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The Unsung Heroes of the 2017 Floods in Mumbai, India

Screenshot from YouTube video via Video Volunteers featuring a migrant worker clearing drains in Mumbai, India.

This post was written by Madhura Chakraborty and originally appeared on Video Volunteers, an award-winning international community media organization based in India. An edited version is published below as part of a content-sharing agreement with Global Voices. 

Thousands of migrant workers are employed by the Brihanmumbai Municipal Corporation (BMC), India's wealthiest civic body, for the pre-monsoon cleanup every year. The cleanup requires the labor of migrant workers who often work illegally in inhumane conditions, most evidenced during the recent Mumbai floods.

On August 29, monsoon downpours caused havoc in Mumbai, collapsing transport systems in the megacity of over 18 million residents. Nearly two dozen people were killed when a building collapsed after roads were turned into rivers in India’s financial capital.

The floods in Mumbai receded within a day, thanks to the efforts of migrant sanitation workers employed by the BMC.

Due to the lack of proper drainage systems, poor hygiene like open defecation is practiced in India, cleaned mostly by manual scavenging (cleaning human waste by hand) primarily by the lowest caste Dalits.

After decades of campaigning to improve sanitation systems, in 2013 Indian lawmakers passed the Prohibition of Employment of Manual Scavengers and their Rehabilitation Act, criminalizing the practice of employing individuals to clean, carry, dispose of, or handle human excreta manually from dry latrines, open drains, or pits and sewers without protective gear or other cleaning equipment.

However, BMC workers continue to clean manually, without any protective gear.

Amol Lalzare, Video Volunteers Community Correspondent and auto-rickshaw driver from Mumbai, reports:

They don’t touch us because our hands and feet are dirty. They say we stink. They yell at us, hit us, ask us to go away.

Nana Kale recounts how he is treated after cleaning the sewers of Mumbai before monsoons struck. He traveled nearly 500 kilometers with his wife and two-year-old daughter to work in the city-wide cleanup to prevent floods in Mumbai.

Employed by contractors under the BMC, Kale enters Mumbai's sewers without gas masks, protective gloves, shoes or suit. He picks up plastic and solid refuse with his hands and de-silts the drain using a spade and his bare hands. His wife helps him while their daughter plays around in the putrid black water, inhaling the noxious fumes of methane, ammonia and other gases.

She [my daughter] had once fallen inside the gutter. The contractor was right there, but he didn’t do anything. He asked us to keep her away. Where will this child go? says Kale.

In December 2016 the Bombay High Court ruled in favor of contractual sanitation workers under the BMC:

Residents of the city have a fundamental right to a clean environment…But in a welfare state, cleanliness for one class of citizens cannot be achieved by engaging in ‘slavery’ of the others.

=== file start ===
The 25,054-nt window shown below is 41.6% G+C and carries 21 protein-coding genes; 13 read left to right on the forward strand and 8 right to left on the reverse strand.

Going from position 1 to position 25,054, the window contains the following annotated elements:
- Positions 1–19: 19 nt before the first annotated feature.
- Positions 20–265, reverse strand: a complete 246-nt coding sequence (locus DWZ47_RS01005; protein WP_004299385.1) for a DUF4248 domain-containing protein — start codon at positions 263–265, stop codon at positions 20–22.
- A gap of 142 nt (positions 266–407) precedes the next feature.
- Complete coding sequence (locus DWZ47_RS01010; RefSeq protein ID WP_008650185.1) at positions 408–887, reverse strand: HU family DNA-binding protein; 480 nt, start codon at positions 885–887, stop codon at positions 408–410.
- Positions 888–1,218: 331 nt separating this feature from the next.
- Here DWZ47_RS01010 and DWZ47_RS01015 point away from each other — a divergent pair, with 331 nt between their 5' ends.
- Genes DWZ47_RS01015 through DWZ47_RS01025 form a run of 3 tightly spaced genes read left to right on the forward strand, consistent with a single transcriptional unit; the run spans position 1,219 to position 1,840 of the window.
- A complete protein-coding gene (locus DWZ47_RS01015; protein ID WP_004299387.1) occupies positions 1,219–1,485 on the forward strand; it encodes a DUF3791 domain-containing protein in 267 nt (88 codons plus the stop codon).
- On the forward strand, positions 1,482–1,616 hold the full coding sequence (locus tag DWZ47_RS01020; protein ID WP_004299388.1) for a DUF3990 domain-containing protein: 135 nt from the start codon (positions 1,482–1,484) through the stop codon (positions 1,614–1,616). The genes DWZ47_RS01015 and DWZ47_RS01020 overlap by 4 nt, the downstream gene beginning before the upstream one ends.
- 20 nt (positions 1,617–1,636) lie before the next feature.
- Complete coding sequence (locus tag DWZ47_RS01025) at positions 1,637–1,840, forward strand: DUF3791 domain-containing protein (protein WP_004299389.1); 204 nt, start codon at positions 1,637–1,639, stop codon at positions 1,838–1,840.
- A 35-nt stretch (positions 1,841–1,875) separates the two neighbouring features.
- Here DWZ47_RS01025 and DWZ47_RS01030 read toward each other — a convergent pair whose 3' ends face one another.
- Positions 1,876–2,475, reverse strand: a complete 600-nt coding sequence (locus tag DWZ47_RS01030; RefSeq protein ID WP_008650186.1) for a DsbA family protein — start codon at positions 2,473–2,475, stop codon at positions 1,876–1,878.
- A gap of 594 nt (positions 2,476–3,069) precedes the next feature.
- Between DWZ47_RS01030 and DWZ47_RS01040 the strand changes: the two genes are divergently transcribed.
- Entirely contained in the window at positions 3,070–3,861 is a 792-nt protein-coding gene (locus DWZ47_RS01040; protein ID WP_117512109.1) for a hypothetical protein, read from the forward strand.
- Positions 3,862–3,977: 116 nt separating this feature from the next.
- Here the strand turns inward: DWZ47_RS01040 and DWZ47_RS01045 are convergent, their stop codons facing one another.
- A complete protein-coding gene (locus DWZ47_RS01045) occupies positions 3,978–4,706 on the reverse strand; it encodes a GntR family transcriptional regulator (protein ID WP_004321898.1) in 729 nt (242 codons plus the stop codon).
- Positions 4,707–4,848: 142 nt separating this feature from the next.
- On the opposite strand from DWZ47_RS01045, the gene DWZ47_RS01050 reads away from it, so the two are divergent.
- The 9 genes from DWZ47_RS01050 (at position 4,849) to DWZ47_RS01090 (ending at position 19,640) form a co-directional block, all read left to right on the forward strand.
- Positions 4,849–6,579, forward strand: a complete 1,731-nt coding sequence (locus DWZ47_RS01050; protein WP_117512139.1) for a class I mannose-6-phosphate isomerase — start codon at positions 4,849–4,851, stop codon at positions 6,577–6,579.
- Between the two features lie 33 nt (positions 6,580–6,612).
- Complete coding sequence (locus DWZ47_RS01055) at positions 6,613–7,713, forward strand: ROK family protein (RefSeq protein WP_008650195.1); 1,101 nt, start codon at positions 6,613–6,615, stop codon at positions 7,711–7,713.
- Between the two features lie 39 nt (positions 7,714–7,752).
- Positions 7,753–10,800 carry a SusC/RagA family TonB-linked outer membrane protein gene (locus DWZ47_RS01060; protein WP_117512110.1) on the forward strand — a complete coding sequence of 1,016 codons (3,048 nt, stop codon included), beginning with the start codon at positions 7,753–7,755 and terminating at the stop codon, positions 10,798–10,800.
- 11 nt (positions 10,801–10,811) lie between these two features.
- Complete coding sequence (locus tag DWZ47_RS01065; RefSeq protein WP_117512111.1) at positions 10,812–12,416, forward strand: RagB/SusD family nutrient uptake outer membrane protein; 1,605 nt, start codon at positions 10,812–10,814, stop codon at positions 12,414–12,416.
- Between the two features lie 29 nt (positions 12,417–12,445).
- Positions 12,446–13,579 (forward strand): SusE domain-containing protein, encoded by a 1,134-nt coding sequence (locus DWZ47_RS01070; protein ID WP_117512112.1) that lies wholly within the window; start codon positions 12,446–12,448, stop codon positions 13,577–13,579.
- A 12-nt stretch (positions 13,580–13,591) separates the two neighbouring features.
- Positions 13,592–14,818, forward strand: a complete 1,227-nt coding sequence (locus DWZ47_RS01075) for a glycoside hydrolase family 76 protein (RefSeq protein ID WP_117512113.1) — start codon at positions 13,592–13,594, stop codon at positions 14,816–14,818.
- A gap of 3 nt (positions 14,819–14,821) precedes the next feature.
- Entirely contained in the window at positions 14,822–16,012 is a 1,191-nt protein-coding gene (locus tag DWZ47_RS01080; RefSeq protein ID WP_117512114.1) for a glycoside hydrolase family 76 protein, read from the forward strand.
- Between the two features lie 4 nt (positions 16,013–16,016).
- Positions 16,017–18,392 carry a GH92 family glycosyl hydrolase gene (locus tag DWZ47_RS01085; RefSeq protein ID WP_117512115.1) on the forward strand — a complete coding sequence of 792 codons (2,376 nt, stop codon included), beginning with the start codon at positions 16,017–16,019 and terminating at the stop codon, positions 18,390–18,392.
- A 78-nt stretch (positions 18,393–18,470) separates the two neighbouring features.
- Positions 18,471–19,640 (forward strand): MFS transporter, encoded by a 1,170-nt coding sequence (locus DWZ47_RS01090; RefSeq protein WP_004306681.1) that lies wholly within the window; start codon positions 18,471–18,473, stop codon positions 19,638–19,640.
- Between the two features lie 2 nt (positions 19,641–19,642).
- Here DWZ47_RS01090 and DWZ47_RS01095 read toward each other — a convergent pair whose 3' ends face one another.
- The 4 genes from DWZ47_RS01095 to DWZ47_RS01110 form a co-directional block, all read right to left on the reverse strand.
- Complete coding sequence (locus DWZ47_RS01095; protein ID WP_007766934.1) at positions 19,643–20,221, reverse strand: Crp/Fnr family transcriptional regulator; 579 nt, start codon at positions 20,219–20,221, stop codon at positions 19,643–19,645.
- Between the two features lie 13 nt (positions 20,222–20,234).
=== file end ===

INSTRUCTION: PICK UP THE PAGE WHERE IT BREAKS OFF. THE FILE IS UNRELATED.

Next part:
The BMC is India’s richest civic body with a budget exceeding 25,000 crore Indian Rupees (3.8 blllion US dollars), causing concerned citizens to wonder why it can't take better care of those who perform this essential job for the city. Activists posit that the BMC treats the lives of these sanitation workers as dispensable because they are Dalits or the lowest caste of society.

According to BMC's own data, 1386 conservancy workers have died since 2009. Ninety conservancy workers have already died this year. Research reveals a critically low life expectancy of just 52 years for those who do this type of work.

Abdul Shaikh, a sub-contractor employed for the clean-up, eloquently explained:

“Modiji talks about Swachh Bharat. But I want to ask this government, is the cleanliness of the streets the only important thing? What about the people who do this work?”

The Swachh Bharat Campaign or the ‘Clean India Campaign,’ championed by Prime Minister Modi, has collected over 90 billion Indian Rupees since October 2016 through a tax introduced to fund its initiatives. And yet, the plight of sewer workers remains unchanged.

Mumbaikars have expressed outrage against the BMC over lives lost in the flood and much is being said about the ‘spirit of Mumbai’. But as Mumbaikars congratulate each other over social media about a generosity of spirit, imagine 12-year-old Anil submerged waist deep in the sewers all day, cleaning up after everyone.

It's not just the noxious gases and putrefying sludge killing migrant workers, it’s the apathy of Mumbaikars who turn their faces away from this human tragedy.

Video Volunteers runs India's only reporting network that's focused exclusively on providing broad coverage from the poorest, most media-dark districts in India.

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